While freelancing over the last year, I have pitched articles on climate change to various media outlets. I have come to realize that the media is not moving fast enough to educate the public on the climate emergency. From pitching to editing to publication, it takes time to get a story out the door and into the world, particularly if it is an investigative piece that pulls in many voices. An investigative piece may take months to gather data, fact check, conduct interviews, and review evidence is time consuming. Editors are tasked with ensuring a story is accurate, yet this can create lengthy delays.
News also moves at a swift pace, onto the next big story too quickly. Climate change should remain a feature of mainstream media as a constant reminder that we must do all that we can to stop it. Local journalism initiatives should advocate for a mandate to place climate change as a top priority. The word ‘news’ itself is an acronym standing for ‘notable events, weather and sports.’ This obligation to talk about the weather is a great opportunity to explain how climate change is changing weather patterns whenever the meteorologist tells us if there will be sun or rain. Each newsroom should have a dedicated climate writer if they don’t have one already.
Media outlets also receive big money for industry advertisements. Giving room for two sides of the story is important as any journalist knows, yet sometimes the two sides are unevenly matched. Often government or industry is called upon to provide comment when it comes to the implications of industry and its impact on climate change, while the communities suffering from the impacts of pollution are ignored. Their voices are not as large, and their lived experience is viewed as lesser due to a lack of scientific evidence. The government is fluent in providing lip service on climate change, with spokespeople who are able to speak broadly on subjects. This gives the appearance of having taken significant action when in reality the issues have not been resolved.
For example, take an Elder who is telling a story of a belief in Indigenous law. He may be scoffed at by those who think his beliefs are mere superstitions that lack concrete evidence, but traditional knowledge is vital to Indigenous systems and has been working far longer than Western science. Yet in the eyes of the law, traditional knowledge is ignored in favour of scientific evidence. It is the classic giant versus mouse scenario, but sometimes the tiniest voices can have the largest impact. We must not doubt our significance. In Merchants of Doubt by Naomi Oreskes and Erik Conway, the authors explain we have been living in times of distrust, where we don’t believe anything we read or hear in the news.
When I receive a response from the government it is often difficult to decipher because the information, especially numbers, can be manipulated and I do not want to misconstrue the data. It has been a learning curve for me to understand the technical aspects of green energy from kilowatts to the amount of diesel consumption per household in the North. Climate change is often presented in scientific language that is hard to make sense of for those reading the news. It takes a skilled journalist to take the data and make it legible and accessible to the average reader.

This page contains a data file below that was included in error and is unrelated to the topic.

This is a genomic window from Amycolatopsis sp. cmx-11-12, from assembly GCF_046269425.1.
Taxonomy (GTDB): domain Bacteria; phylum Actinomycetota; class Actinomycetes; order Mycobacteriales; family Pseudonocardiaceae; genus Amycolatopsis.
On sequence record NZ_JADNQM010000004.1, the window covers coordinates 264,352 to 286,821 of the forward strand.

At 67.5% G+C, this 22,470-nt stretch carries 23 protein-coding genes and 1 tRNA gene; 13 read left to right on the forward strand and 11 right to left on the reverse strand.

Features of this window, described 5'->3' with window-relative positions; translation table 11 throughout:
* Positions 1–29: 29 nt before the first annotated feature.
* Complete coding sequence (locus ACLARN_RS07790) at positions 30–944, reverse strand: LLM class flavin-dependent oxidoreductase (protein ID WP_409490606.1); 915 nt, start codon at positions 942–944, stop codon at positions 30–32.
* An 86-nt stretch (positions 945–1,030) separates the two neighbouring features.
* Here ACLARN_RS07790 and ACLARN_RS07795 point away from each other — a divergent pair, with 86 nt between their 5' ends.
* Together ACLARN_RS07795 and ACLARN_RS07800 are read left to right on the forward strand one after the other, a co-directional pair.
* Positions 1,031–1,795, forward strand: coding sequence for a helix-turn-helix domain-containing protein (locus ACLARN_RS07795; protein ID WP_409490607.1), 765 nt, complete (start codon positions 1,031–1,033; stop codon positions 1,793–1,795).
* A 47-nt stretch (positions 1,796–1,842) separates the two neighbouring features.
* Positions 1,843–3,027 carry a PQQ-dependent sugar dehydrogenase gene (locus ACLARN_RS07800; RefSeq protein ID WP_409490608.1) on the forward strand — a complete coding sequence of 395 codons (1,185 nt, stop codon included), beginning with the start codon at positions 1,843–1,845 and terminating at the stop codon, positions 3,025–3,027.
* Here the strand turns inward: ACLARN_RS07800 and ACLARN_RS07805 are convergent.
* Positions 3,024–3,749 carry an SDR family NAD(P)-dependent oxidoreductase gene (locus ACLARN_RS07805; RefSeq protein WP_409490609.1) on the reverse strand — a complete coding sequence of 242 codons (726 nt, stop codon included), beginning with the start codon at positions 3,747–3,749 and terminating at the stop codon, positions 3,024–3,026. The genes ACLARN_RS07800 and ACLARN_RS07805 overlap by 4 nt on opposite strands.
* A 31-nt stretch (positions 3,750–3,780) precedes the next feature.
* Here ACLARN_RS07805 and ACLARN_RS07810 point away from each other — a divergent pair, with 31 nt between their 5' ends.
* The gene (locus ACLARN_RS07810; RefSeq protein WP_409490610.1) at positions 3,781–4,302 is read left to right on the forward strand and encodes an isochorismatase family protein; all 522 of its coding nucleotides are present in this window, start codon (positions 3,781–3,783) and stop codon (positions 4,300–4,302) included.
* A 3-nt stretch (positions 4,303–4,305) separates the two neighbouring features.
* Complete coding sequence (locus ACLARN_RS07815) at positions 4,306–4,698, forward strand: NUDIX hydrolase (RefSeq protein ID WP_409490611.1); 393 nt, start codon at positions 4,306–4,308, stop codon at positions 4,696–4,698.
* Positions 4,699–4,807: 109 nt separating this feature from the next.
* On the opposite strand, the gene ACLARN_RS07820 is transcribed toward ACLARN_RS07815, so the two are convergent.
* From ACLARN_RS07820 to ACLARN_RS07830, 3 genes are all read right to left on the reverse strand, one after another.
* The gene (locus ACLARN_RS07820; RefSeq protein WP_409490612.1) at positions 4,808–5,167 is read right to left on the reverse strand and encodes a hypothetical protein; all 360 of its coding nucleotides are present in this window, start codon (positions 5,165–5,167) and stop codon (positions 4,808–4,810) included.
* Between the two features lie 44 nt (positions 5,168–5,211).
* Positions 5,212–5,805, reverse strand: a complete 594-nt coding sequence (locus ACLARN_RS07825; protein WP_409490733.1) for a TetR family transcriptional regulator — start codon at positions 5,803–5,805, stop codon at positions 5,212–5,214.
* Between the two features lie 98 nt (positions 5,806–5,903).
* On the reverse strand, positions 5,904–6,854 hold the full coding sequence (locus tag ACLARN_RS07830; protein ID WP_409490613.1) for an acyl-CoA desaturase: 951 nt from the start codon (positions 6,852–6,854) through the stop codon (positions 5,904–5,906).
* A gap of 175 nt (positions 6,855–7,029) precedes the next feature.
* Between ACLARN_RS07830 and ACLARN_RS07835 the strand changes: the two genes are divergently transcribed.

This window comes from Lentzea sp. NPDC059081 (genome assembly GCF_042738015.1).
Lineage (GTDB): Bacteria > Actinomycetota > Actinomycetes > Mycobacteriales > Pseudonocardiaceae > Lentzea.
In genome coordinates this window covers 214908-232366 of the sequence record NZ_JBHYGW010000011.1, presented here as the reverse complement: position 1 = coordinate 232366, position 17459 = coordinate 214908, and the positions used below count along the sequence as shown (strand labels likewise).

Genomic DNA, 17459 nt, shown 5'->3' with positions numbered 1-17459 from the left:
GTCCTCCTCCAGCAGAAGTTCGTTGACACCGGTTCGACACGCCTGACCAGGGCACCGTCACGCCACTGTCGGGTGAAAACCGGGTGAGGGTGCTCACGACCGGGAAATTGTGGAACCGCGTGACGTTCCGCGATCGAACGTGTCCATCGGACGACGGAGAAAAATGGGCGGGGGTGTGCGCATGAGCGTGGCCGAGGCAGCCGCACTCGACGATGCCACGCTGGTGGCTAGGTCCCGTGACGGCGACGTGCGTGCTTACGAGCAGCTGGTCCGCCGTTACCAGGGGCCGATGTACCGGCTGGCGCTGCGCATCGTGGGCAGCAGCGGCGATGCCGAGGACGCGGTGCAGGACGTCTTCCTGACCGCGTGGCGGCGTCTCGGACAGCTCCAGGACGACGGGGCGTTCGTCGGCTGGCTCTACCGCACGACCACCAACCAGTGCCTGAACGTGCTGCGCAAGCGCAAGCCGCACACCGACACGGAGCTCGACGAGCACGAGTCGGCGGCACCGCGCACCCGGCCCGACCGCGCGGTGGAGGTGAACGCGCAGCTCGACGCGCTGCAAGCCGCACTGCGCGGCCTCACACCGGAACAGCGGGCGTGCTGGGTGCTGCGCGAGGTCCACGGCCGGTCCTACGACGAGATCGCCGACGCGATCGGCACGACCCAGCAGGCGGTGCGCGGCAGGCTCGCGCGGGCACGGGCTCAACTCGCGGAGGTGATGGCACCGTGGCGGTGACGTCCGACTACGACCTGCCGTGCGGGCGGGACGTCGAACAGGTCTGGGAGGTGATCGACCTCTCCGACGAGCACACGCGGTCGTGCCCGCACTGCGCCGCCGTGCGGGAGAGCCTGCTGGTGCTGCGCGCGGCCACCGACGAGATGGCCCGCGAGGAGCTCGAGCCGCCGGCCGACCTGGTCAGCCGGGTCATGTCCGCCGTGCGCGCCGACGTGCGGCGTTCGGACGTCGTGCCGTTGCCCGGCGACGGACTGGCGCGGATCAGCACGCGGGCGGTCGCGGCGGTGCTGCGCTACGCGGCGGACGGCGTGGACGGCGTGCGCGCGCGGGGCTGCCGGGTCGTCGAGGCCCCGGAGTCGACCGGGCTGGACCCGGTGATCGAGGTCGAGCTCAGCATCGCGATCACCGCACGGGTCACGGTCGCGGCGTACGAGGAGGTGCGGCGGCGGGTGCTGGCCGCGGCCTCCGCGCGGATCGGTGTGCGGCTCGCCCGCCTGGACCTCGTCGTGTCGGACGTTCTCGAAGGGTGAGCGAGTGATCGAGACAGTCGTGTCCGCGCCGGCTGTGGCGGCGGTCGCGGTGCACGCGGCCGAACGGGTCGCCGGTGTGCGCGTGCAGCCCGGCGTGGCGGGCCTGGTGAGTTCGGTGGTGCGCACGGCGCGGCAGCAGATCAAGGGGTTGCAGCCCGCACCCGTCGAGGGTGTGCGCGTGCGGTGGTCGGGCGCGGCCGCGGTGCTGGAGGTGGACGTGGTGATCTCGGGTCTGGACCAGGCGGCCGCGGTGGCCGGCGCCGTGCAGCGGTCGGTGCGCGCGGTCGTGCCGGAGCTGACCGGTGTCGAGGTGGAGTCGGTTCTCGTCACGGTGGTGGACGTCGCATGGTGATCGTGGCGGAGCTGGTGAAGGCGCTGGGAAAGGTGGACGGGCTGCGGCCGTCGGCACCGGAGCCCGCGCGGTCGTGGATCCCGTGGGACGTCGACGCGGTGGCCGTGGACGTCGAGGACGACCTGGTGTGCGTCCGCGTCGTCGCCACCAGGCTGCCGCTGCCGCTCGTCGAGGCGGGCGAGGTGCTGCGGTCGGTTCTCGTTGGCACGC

I prefer to write from my lived experience through op-eds, column writing, and blogs. The latest two stories I am working on focus on making the switch to green energy in the North. I have two stories running simultaneously on this topic, one for a reputable media outlet in Canada and one in New York. While trying to determine the barriers to making the switch to green energy in the North, I came up against quite a lot of cryptic responses from the government about what Indigenous-controlled green energy projects are underway, and who is operating them. I found it interesting that it was hard to gather this information from a government that is supposed to be transparent. At one point I considered filing a Freedom of Information request to get the information needed to finalize my story. The amount of work that goes into writing an article that the average person might not even read is disheartening. Climate writing needs to be appealing to a wide audience, invoke emotion, and be paired with visuals that enhance understanding.
It is time we demand the decision makers make themselves and their intentions known when it comes to the fate of our planet. As a public servant you have a responsibility to ensure that the decisions you make actually serve the public.
The media is the best tool we have to talk about climate change in the age of globalization because it can create change by educating the public on issues that matter. Academics can cite it, and educators can reference it in their classrooms. Articles in the media can lead to public demand for change in legislation. It is imperative that we do more in Canada to make climate change a constant item in the news, and not just a passing trend.